Global electricity demand is expected to see a growth of 5% this year with almost half the increase met by fossil fuels, notably coal, threatening to push CO2 emissions from the power sector to record levels in 2022, according to a new report by International Energy Agency (IEA) on Thursday.
IEA's Electricity Market Report revealed that renewables are expanding quickly but not enough to satisfy a strong rebound in global electricity demand this year and 4% in 2022.
Global electricity demand fell by about 1% last year due to the impacts of the COVID-19 pandemic.
The majority of the increase in electricity demand is expected to come from the Asia Pacific region, driven by China and India.
Electricity generation from renewables is on track to grow strongly worldwide by 8% in 2021 and over 6% in 2022 however, renewables will only be able to meet around half of the projected increase in global electricity demand over those year even with this strong growth, the report said.
'Renewable growth has exceeded demand growth in only two years: 2019 and 2020. But in those cases, it was largely due to exceptionally slow or declining demand, suggesting that renewables outpacing the rest of the electricity sector is not yet the new normal,' said in the report.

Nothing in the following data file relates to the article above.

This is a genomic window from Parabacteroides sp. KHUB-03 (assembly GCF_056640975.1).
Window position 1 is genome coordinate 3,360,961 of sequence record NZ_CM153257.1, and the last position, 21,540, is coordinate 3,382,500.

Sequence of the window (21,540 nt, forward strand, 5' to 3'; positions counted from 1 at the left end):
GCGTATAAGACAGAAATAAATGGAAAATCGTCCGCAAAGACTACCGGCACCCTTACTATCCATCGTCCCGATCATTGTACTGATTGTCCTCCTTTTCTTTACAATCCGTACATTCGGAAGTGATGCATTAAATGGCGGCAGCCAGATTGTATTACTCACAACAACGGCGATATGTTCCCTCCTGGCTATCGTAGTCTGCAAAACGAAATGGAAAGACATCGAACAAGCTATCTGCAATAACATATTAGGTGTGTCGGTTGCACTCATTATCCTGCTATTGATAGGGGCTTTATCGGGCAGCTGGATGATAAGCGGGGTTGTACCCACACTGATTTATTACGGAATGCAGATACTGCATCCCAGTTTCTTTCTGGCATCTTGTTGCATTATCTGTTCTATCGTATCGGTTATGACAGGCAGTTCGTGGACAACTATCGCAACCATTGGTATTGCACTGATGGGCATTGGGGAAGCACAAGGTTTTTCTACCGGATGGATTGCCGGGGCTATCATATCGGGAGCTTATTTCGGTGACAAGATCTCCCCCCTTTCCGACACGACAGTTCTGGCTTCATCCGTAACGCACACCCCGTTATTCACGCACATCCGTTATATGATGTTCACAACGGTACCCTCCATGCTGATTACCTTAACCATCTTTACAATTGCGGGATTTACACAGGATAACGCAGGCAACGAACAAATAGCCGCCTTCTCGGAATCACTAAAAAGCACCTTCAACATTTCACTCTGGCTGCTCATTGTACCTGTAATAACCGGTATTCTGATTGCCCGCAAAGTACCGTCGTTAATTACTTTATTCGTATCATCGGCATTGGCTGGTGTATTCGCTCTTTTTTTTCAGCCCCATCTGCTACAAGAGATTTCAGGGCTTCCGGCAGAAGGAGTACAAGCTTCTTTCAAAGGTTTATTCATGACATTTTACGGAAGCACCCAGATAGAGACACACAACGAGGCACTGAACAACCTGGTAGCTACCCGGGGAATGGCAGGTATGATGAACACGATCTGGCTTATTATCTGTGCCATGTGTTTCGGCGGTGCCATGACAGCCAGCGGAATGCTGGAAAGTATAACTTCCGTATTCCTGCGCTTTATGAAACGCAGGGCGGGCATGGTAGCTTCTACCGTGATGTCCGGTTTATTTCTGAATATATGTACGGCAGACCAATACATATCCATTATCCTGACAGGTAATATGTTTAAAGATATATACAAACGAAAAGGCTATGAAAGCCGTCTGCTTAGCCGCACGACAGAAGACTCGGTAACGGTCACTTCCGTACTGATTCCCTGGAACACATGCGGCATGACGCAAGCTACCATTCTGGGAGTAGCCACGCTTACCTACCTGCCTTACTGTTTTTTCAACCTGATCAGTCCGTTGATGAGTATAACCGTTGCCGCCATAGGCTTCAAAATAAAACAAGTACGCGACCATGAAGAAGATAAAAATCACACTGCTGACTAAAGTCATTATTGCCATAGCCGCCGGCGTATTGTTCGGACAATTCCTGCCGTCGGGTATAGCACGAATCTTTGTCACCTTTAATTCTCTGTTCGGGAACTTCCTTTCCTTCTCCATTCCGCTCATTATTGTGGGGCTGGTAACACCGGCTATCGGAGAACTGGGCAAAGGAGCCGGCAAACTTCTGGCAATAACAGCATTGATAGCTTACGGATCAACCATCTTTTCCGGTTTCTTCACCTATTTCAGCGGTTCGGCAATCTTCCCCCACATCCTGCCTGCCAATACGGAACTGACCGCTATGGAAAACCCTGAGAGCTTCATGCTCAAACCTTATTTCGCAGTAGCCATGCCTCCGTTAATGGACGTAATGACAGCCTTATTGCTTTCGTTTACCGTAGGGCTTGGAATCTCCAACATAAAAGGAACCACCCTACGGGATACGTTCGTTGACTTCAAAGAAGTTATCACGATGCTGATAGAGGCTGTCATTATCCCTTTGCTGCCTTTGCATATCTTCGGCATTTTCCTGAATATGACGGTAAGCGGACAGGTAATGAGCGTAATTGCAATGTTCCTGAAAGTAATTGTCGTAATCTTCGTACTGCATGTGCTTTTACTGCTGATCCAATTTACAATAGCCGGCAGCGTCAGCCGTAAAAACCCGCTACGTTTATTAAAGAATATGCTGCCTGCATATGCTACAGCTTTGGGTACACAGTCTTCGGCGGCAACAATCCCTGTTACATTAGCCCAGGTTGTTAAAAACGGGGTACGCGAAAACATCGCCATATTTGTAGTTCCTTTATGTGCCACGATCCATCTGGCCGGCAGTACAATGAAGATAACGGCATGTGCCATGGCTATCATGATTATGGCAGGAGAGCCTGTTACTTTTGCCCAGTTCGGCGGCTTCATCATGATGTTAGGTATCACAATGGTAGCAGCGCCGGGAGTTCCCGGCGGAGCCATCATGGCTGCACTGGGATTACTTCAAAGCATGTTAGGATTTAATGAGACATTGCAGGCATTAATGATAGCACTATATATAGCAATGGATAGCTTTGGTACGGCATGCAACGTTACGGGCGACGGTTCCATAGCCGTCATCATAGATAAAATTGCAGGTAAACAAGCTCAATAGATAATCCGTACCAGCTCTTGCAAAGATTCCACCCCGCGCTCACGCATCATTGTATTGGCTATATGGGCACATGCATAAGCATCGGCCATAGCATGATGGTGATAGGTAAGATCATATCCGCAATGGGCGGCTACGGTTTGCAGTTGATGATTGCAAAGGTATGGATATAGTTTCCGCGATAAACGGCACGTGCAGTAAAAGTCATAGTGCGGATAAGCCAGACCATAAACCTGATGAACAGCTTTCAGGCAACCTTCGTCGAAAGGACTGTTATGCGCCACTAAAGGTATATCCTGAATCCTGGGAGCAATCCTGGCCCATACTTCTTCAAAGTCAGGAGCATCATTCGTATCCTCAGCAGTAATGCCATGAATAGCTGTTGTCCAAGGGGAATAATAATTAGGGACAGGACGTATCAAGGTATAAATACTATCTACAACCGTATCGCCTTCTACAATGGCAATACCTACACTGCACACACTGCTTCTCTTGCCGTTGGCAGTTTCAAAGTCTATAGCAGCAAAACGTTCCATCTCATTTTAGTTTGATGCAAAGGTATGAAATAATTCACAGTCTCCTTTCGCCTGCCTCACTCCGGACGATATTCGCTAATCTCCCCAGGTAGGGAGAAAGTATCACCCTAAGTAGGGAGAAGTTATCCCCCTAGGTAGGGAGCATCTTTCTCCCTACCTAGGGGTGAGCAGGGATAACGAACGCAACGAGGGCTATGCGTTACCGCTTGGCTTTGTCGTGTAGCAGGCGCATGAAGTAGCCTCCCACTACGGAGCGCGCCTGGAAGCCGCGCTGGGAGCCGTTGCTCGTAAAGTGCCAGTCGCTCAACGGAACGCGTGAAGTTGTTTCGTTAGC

Fossil fuel-based electricity generation, notably coal, is set to cover 45% of additional demand this year and 40% in 2022.
This could bring CO2 emissions from the electricity sector to an all-time high level with an increase of 3.5% in 2021 and 2.5% in 2022, the IEA warned.
Nuclear power will account for the rest of the demand, according to the report.
'Renewable power is growing impressively in many parts of the world, but it still isn’t where it needs to be to put us on a path to reaching net-zero emissions by mid-century,' Keisuke Sadamori, the IEA director of energy markets and security, was quoted as saying in the report.
'As the economy rebounds after the pandemic, we’ve seen a surge in electrical generation from fossil fuels. To shift to a sustainable trajectory, we need to massively step up investment in clean energy technologies – especially renewables and energy efficiency.'
According to IEA's Roadmap to Net Zero by 2050 published in May, nearly 75% of global emissions reductions between 2020 and 2025 take place in the electricity sector.
'To achieve this decline, the pathway calls for coal-fired electricity generation to fall by more than 6% a year. However, coal-fired electricity generation is set to increase by almost 5% this year and by a further 3% in 2022, potentially reaching an all-time high,' the report said.
Gas-fired generation after a decline of 2% last year is also expected to increase by 1% in 2021 and nearly 2% in next year, according to the report.
By Nuran Erkul Kaya